Central Highlands’ ratepayers have received land valuation notices quickly followed by rates notices sparking a number of questions.
The current rates notice is actually based on the valuations received in the previous financial year with valuation that came into effect from 30 June 2015.
The Queensland Government State Valuation Service has just released its annual statutory land valuations for Queensland, which come into effect from the 30 June 2016 and will be used to guide the rates notices council issues in the second half of this year.
The water consumption charges on the current rates notice are for the period from 01 June 2015 to 30 November 2015 and are calculated from the usage rates contained in the current 2015-16 Budget.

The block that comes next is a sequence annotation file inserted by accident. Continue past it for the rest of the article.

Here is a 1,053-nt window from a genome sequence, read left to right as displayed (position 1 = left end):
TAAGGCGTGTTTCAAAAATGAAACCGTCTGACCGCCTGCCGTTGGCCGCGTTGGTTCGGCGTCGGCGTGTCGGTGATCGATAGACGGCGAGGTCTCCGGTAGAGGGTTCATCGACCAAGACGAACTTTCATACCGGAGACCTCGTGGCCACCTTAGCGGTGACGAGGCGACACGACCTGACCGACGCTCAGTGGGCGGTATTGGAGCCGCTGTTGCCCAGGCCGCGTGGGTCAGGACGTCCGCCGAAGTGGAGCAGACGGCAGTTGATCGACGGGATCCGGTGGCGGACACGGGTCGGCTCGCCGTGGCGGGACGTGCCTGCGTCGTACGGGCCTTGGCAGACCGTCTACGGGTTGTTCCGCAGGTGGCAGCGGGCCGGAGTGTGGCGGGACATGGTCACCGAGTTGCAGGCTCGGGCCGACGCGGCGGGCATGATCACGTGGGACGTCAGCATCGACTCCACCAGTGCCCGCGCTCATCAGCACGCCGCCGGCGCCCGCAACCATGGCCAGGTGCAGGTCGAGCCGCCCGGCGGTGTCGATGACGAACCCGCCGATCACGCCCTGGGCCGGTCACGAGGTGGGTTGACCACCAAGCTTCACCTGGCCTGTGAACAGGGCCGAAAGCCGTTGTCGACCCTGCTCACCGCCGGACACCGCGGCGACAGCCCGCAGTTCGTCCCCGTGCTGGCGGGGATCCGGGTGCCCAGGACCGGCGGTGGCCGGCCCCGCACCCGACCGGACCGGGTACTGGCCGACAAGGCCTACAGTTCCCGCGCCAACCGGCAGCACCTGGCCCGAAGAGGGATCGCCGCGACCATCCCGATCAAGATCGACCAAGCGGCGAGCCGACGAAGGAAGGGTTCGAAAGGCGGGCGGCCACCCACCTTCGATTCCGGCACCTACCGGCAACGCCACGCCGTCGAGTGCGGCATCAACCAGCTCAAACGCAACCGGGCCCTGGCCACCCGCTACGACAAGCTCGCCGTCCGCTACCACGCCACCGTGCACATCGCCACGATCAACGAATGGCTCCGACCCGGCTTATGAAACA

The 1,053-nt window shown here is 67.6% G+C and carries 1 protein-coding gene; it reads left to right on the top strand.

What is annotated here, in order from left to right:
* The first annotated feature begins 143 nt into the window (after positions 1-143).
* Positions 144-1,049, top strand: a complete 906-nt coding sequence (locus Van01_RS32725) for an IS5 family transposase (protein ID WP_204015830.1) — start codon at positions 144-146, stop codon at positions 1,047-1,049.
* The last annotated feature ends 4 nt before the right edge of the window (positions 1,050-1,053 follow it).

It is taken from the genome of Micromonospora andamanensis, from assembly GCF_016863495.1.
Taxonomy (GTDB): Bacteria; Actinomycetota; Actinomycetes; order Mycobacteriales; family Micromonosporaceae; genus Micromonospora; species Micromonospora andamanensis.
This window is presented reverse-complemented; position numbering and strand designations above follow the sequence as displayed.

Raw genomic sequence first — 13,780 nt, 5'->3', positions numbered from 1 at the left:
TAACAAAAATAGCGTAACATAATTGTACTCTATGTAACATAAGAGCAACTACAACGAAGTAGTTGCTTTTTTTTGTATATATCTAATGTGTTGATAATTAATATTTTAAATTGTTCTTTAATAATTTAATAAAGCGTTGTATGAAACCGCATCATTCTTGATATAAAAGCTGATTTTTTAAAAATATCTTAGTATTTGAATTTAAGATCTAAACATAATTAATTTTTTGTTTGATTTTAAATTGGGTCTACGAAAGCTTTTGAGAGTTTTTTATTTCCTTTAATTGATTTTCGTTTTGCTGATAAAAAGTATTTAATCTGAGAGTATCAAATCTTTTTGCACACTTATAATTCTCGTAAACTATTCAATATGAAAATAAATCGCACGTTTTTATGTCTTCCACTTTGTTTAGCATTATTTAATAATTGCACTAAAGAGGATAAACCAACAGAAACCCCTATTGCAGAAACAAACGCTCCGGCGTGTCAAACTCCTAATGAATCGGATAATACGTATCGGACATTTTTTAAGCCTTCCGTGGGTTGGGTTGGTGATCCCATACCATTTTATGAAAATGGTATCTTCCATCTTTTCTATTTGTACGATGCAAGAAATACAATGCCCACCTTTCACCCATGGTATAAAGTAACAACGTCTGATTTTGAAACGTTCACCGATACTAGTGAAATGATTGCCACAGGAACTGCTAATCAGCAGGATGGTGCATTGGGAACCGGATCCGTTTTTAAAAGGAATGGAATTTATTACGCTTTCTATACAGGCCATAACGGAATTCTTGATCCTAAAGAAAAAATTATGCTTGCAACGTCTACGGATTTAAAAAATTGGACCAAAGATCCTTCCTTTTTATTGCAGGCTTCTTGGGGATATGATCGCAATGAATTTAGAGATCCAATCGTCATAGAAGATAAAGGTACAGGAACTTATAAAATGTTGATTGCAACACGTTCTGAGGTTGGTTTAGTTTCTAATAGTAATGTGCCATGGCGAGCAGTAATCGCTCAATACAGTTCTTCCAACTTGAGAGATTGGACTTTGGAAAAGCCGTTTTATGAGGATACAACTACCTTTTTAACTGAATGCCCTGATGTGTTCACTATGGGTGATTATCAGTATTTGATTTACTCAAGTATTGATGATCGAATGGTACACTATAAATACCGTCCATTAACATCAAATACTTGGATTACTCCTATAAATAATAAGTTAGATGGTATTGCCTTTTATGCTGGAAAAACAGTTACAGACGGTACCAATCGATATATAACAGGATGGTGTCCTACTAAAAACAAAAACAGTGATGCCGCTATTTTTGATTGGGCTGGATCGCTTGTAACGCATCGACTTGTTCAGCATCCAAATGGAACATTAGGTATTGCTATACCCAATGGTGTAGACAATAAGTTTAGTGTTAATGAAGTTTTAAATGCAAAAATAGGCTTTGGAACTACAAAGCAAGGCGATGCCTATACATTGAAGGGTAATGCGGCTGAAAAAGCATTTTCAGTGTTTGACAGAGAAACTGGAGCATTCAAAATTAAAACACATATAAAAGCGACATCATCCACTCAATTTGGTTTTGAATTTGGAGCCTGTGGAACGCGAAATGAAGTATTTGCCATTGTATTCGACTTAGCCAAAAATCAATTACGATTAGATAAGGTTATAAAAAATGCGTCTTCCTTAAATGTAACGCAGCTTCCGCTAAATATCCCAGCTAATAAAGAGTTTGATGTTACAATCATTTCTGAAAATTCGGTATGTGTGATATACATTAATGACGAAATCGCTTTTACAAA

Calculating rates is a complex process and often misunderstood. Which is why the Local Government Association of Queensland recently reminded people that there is little relationship between rate increases and changes in the value of property.
A sophisticated formula is used to determine rates, which moved in is linked to the cost of providing new services and functions and maintaining and improving existing services throughout the region.
Every council tries to minimise rate rises, while ensuring that the community’s expectations of standards of service are met.
A fact sheet is available at www.centralhighlands.qld.gov.au that explains rates and valuations in more detail.
This illustration demonstrates the value for your rating dollar.